Monday 11 November 2019

Veteran Rogers looking ahead in attempt to cement legacy

Gary Rogers. Photo: Sportsfile
Gary Rogers. Photo: Sportsfile
Daniel McDonnell

Daniel McDonnell

It's plausible that the all-time League of Ireland appearance record will soon be held by an individual who grew up in a family steeped in the GAA and had the ability to play for Meath at inter-county level.

With a new contract at Dundalk in the bag, goalkeeper Gary Rogers will be adding to his league tally of 563 appearances. He turned 38 in September but his performances in a title-winning season suggested there are plenty of miles left on the clock.

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The great Al Finucane's tally of 634 looked untouchable, but Rogers is two more uninterrupted seasons away from getting there.

Life could have taken him in another direction. His father, Dessie, was present at Oriel Park last Friday night as Rogers collected his fifth Premier Division medal. He's become a fan of a sport that wasn't on his radar before.

The father and son combination made headlines for different reasons in 2003 as a selector and player in a Meath junior side that won an All-Ireland.


Dessie was hit with a two-year ban - while the manager Martin Barry landed a 12-month sanction - following a dressing-room altercation ahead of the final which stemmed from county board attempts to stop Gary from playing, seemingly because he was contracted to Drogheda United at the time.

The row flared up again two years later when Barry's brother Eamonn was appointed Meath boss, but the unfortunate stand-off didn't dent the younger Rogers' enthusiasm for GAA.

Indeed, he played a handful of National League games for Meath in 2007 - one outfield and one between the sticks - before accepting a full-time contract offer from Galway United and committing to that trade.

A lot of water has passed under the bridge since then and, earlier this year, Rogers was invited back into the Meath fold as a goalkeeping coach, having served in that capacity with Cavan and Westmeath.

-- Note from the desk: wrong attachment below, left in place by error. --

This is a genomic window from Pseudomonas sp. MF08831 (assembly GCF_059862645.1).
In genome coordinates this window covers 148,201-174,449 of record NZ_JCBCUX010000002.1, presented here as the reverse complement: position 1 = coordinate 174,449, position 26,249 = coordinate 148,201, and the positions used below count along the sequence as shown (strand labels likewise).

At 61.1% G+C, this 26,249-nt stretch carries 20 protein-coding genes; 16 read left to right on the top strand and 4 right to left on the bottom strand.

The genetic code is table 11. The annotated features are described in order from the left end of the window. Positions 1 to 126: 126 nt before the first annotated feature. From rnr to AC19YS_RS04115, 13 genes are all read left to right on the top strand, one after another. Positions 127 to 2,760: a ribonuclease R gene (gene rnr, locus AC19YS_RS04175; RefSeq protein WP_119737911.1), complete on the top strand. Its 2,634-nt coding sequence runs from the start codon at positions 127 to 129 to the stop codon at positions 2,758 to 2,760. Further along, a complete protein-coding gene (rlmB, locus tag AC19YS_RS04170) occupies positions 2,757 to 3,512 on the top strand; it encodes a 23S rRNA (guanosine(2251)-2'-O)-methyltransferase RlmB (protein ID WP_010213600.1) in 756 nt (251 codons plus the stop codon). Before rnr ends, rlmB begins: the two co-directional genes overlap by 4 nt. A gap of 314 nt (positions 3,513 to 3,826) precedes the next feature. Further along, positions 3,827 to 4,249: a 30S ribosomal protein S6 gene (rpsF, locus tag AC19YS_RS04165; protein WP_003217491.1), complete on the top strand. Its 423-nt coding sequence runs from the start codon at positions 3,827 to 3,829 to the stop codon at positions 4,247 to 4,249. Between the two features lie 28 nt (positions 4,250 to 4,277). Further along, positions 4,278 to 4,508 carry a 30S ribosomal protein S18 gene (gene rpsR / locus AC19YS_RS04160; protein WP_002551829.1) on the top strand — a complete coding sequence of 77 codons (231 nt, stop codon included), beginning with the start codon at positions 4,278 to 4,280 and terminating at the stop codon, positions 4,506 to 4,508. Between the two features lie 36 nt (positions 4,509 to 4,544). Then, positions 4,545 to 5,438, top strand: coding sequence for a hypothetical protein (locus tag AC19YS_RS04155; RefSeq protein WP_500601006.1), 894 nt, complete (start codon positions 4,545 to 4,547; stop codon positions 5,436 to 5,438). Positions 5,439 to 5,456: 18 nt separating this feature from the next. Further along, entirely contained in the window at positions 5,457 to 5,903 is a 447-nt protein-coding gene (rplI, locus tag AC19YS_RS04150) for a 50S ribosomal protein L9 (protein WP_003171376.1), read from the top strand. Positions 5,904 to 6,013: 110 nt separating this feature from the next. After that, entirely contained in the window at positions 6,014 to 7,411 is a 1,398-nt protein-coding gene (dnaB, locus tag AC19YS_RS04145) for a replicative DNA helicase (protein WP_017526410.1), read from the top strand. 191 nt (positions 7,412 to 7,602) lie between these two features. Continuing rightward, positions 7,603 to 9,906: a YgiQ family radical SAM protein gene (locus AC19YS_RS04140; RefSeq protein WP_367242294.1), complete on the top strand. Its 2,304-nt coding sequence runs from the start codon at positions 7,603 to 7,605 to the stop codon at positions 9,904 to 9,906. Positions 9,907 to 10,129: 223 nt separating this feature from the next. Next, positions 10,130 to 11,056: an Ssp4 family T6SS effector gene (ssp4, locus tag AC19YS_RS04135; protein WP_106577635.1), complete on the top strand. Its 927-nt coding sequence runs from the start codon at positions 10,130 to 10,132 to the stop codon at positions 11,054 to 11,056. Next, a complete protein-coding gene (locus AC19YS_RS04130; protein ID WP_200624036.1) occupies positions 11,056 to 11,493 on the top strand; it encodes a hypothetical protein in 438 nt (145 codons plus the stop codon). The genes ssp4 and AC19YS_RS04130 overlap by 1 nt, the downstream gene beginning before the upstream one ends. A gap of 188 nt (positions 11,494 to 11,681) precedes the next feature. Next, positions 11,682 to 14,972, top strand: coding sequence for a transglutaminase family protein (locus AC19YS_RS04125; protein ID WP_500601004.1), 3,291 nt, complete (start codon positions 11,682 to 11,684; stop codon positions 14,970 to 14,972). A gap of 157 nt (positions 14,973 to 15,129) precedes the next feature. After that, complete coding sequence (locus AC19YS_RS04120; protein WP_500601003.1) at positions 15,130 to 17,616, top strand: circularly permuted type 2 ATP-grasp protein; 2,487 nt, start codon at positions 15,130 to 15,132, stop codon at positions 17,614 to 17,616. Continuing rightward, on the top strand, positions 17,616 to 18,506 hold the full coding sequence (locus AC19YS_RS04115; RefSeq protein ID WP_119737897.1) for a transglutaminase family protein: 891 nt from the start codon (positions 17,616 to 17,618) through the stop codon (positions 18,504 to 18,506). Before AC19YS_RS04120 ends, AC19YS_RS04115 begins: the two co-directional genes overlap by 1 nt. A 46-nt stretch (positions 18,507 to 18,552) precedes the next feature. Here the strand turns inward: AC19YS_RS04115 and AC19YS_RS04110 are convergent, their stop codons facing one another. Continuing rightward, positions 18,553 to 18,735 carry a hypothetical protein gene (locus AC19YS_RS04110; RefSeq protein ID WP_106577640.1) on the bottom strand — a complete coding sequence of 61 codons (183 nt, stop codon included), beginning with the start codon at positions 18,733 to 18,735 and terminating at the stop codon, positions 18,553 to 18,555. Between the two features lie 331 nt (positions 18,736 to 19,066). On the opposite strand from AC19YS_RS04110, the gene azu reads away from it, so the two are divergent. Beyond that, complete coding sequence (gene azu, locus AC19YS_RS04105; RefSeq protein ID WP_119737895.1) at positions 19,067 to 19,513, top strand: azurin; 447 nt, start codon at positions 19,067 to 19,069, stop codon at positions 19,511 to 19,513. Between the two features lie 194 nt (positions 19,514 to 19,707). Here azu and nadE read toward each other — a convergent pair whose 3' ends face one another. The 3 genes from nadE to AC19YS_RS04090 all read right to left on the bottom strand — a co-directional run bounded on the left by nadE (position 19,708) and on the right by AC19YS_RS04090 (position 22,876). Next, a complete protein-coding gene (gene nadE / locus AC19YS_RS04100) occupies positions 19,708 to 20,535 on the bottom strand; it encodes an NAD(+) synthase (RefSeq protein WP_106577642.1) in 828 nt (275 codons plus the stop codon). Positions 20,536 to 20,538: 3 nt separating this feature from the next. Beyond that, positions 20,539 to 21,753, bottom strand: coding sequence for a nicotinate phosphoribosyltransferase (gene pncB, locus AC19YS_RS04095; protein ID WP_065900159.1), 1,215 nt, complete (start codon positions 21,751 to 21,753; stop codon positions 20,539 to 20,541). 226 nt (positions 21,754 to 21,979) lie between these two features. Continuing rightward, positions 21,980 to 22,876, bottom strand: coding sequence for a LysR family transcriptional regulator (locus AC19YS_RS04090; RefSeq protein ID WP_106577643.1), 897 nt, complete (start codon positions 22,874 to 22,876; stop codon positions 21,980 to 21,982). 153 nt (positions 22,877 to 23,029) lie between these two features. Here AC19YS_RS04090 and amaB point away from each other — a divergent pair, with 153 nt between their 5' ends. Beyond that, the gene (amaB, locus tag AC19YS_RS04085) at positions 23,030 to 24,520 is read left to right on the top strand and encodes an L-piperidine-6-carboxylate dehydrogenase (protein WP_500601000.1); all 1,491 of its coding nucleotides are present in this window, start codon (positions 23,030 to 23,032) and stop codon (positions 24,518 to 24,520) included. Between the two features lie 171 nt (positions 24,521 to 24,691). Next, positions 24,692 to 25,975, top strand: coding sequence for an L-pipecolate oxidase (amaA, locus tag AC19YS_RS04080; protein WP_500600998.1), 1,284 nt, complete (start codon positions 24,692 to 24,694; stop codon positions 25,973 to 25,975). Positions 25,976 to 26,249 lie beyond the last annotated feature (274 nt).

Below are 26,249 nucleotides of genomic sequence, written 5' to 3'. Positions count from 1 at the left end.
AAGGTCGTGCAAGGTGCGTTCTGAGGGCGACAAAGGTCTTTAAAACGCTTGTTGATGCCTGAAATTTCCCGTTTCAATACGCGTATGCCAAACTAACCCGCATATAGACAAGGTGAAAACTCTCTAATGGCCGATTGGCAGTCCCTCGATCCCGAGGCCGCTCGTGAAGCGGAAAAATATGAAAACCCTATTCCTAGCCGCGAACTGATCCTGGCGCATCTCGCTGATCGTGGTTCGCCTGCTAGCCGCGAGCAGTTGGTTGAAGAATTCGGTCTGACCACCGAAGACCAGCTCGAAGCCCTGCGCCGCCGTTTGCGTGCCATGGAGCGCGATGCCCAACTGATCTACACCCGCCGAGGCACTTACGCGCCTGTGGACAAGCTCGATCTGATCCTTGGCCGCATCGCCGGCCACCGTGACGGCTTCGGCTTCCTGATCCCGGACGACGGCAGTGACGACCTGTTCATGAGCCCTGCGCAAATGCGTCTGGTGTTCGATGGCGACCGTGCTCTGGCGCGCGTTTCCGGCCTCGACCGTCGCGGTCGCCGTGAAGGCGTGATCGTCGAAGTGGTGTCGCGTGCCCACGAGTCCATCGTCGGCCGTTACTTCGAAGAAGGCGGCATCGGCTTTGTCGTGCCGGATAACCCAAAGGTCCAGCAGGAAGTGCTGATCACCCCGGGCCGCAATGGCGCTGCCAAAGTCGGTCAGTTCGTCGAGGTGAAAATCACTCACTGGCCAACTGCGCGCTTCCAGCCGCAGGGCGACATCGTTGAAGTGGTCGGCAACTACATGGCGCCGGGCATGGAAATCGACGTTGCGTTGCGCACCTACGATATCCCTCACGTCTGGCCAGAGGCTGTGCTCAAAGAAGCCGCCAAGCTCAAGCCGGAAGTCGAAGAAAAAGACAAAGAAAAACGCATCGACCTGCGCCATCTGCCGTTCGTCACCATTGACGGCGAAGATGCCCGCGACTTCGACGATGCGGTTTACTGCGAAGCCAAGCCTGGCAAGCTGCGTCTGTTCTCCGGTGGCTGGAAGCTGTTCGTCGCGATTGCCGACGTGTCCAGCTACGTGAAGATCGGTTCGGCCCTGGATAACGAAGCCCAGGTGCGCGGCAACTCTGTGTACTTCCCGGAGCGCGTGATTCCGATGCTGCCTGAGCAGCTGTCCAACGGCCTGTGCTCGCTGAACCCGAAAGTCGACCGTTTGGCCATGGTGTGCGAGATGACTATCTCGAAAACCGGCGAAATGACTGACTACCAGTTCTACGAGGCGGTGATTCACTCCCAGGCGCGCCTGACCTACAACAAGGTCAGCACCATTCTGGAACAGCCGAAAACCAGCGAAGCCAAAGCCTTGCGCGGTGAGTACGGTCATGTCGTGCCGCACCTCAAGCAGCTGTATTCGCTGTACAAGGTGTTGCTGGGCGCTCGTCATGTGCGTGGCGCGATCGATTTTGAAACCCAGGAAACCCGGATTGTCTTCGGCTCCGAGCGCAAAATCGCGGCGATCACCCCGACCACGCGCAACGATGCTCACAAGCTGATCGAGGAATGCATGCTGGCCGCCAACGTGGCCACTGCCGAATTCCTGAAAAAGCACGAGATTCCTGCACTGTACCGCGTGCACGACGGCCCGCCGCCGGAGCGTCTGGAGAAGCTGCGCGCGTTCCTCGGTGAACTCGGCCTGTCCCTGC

The job comes first, however, and he was only able to help out Andy McEntee once a week on average due to his pressing commitments.

"Dundalk pay my wages. That's the number one priority and I have to be dedicated to that," says Rogers, who admits that the coaching experience has helped to shape his attitude towards his own shelf-life.

"I find it more difficult to watch somebody I'm coaching rather than go out there and play myself," he continues. "That lets me know that I still want to play."

Ironically enough, while Dessie is a GAA man, he had a part to play in Gary's breakthrough into League of Ireland circles. He was doing a physio course and discussions with player-turned-medic Tony McCarthy helped the budding netminder get in the door and do some training at Shelbourne.

His journey started from there and, as Rogers prepares for another FAI Cup final week, he can reflect with pride on his longevity in a volatile business.

There is an awareness that he wouldn't be able to do that without good people in his life.

"My wife (Linda) makes huge sacrifices in order to allow me to be successful on the pitch," he admits.

"She has a full-time job in Belfast, in Queen's University, so it's been tough on her. She has been a massive support to me throughout my whole career, we've been together 20 years near enough, so right from the start of my career, she's been there all the way through. She's seen the ups and downs."

There will be scope for a holiday with Linda and his daughters Bonnie and Layla once the FAI Cup and the cross-border tie with Linfield is out of the way.

But the veteran admits that a restlessness kicks in at a certain point too. That paints a positive picture of his attitude towards playing on into his forties.

"I take two weeks off where I don't really do anything and, after a couple of weeks, I generally turn around to Linda and say I'm missing it already," he says.

"I'm itching to get back training. It's not a chore for me to play football. It's a joy to be able to do something I love for a living.

"I enjoy it but I've been working hard to stay where I am. You have to do that to stay at Dundalk.

"In order to still be playing, you have to make the extra effort over the winter months. That's when it really starts."


Rogers has now completed five years at Dundalk and there's a view that this campaign would rank at the top in terms of his own displays.

He has been motivated by his own personal targets to go with the collective ambitions of the group.

"Last week was the 23rd clean sheet, which matches Alan O'Neill's record for clean sheets in a season," he asserts.

"We are expected to do well in the league, but we are judged by how we play in Europe. I felt I played pretty well in Europe this year, that's where the level is at.

"That's where you find out if you are really still up to it. I'll know when I'm not doing it, because I won't be playing.

"It's been as good a season as I've had but I want to finish it off strongly. There's a massive opportunity to create history, and I want to be part of it."

Irish Independent

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